The Lessons of School Violence


A task force formed after shooting rampages at two high schools in eastern San Diego County has recommended that additional police be stationed on campuses and more parents and other "appropriate, caring" adults get involved with schools.

Still, the group concluded that "available research establishes that there is no way to predict or 'profile' a school shooter."

Appointed after shootings at Santana and Granite Hills high schools, the Lessons Commission recommended that steps be taken to eliminate conditions thought to lead to violence, including "turf territories" on campus and growing alienation among students who are not planning to attend college.

"I was surprised at the frustration felt by students who are not college-bound," said group member Wendell Cutting, chief of staff to Rep. Duncan Hunter (R-Alpine).

Most of the recommendations are similar to those made in other communities where school violence has become an issue: Hire more police and counselors, sharpen emergency planning, and establish an anonymous tip line for the reporting of threats and bullying.

But the group, which looked at all 11 schools in the 24,000-student Grossmont Union High School District, also suggested that in attempting to increase its test scores and the numbers of students attending college, the district has alienated a large group of students who are bound directly for the work force after graduation.

"We have to give dignity to courses providing job-preparation skills and not make it seem like high SAT scores or Stanford 9 scores are the only thing worth respecting," said Dist. Atty. Paul Pfingst.

On some campuses, certain areas are, in effect, reserved for specific cliques and groups, including a small number of white racists, the commission concluded. Other students learn to avoid those areas, undercutting their sense of safety and belonging.

"Territorial issues have been identified by faculty as being a substantial campus problem," said the group's report. "Some of the territorial issues inevitably involve separations according to race or ethnicity and present the potential for conflict."

To eliminate turf, the group suggests that parents and other adults come to campus more frequently, particularly at lunch. The group said that Grossmont schools have gotten too big and that efforts should be made to establish smaller "schools within a school." Granite Hills has 2,850 students, Santana 1,900.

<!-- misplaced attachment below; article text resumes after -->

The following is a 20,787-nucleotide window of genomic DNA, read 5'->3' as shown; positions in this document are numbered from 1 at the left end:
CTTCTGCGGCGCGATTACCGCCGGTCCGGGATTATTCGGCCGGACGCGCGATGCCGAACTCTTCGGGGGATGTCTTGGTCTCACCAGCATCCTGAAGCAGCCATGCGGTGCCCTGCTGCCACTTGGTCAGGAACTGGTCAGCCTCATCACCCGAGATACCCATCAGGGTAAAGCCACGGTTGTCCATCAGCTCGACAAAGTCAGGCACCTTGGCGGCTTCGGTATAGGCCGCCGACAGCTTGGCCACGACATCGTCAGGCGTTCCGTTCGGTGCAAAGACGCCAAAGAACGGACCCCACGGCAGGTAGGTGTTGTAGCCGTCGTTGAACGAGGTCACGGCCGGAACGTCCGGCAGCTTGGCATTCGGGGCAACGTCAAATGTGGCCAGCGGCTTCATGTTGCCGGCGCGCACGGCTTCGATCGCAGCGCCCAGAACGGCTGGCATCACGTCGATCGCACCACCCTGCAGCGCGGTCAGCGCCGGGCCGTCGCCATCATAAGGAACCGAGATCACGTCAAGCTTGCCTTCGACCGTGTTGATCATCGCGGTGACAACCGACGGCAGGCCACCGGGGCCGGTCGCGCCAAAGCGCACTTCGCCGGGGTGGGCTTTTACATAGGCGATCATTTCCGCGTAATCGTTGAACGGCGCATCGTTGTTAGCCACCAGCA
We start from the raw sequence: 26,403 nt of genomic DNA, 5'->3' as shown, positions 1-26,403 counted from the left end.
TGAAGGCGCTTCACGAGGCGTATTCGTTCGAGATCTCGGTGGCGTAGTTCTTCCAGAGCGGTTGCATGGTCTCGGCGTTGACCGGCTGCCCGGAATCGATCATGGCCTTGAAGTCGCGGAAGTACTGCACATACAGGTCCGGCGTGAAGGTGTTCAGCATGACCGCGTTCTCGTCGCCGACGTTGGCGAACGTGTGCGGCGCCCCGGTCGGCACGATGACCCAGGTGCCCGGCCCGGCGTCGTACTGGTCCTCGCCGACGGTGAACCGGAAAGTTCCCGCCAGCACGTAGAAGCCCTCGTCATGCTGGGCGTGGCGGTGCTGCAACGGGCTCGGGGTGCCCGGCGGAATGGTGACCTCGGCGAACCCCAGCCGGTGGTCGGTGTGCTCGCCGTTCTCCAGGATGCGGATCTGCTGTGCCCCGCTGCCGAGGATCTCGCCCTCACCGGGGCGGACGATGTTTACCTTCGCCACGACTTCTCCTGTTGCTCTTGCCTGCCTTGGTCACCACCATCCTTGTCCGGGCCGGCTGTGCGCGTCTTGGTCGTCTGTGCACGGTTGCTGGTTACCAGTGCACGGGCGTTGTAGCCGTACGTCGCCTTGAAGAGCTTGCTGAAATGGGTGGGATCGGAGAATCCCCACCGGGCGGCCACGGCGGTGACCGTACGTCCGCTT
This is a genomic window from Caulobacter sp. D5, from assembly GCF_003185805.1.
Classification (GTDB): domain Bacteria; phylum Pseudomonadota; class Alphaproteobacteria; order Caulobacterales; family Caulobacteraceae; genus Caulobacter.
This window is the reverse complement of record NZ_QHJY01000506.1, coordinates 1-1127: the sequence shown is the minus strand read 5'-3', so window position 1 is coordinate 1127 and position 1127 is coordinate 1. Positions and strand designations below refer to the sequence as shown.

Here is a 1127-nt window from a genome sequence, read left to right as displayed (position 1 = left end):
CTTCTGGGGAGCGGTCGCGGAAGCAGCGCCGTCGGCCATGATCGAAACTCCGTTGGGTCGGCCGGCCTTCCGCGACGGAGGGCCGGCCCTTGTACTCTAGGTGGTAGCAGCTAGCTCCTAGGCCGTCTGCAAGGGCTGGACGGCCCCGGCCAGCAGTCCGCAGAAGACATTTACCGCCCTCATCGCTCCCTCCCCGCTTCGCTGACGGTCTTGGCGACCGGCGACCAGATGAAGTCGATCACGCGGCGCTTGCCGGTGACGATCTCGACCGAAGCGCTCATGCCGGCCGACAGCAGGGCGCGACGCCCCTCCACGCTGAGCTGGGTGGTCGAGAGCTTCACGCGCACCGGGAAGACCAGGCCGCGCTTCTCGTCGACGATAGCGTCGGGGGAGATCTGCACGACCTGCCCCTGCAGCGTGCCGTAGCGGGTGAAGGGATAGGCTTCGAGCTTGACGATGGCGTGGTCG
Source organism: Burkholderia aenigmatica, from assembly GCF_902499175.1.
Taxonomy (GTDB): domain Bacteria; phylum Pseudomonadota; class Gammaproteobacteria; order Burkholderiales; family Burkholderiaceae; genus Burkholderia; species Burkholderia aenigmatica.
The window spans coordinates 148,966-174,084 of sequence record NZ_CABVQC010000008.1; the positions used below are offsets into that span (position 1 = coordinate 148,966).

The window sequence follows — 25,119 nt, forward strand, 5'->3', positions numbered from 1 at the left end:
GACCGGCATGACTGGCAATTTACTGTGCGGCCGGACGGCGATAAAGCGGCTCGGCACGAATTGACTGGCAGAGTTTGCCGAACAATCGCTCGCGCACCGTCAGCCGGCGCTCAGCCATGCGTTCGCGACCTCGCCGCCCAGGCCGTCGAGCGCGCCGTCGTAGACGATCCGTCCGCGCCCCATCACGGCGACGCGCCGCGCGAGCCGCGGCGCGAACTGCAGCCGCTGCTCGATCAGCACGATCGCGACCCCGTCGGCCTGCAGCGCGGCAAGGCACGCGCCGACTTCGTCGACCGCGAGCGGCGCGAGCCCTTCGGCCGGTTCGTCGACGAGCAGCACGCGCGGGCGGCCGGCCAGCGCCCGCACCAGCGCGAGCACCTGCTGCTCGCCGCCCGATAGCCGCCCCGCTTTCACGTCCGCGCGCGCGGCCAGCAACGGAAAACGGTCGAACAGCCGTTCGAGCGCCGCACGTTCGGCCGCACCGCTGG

"When schools get too big, students feel disconnected," said Sandra McBrayer, 1994 National Teacher of the Year and now chief executive of the San Diego-based Children's Initiative. "When you have 2,900 students, that's not the kind of school community that fosters pride."

The Lessons Commission was charged by the school board with finding ways to prevent the violence that erupted at Grossmont schools twice within 17 days.

On March 5, a gunman shot and killed two students and wounded 13 others at Santana High in Santee; on March 22, a gunman shot five students at Granite Hills High in El Cajon.

Charles Andrew Williams, 15, a freshman, is charged in the Santana shooting; Jason Hoffman, 18, a senior, in the Granite Hills. Both are awaiting trial in Superior Court.

Williams is said to have been subjected to taunting and bullying. Hoffman allegedly was angry at a vice principal after being rejected in his attempt to enlist in the Navy.

Compiled after sessions with students, teachers and parents, the report was presented Tuesday night at a special school board meeting.

Superintendent Granger Ward said it was "important for us to take a step back and examine what more could be done" to increase student safety. Lionel R. Meno, dean of the College of Education at San Diego State University, said the group found nothing to suggest that Grossmont was a troubled or violence-prone school district.

"These are not extreme schools," he said. "Every school in the country needs to be doing these kind of things; there are no exemptions anymore."

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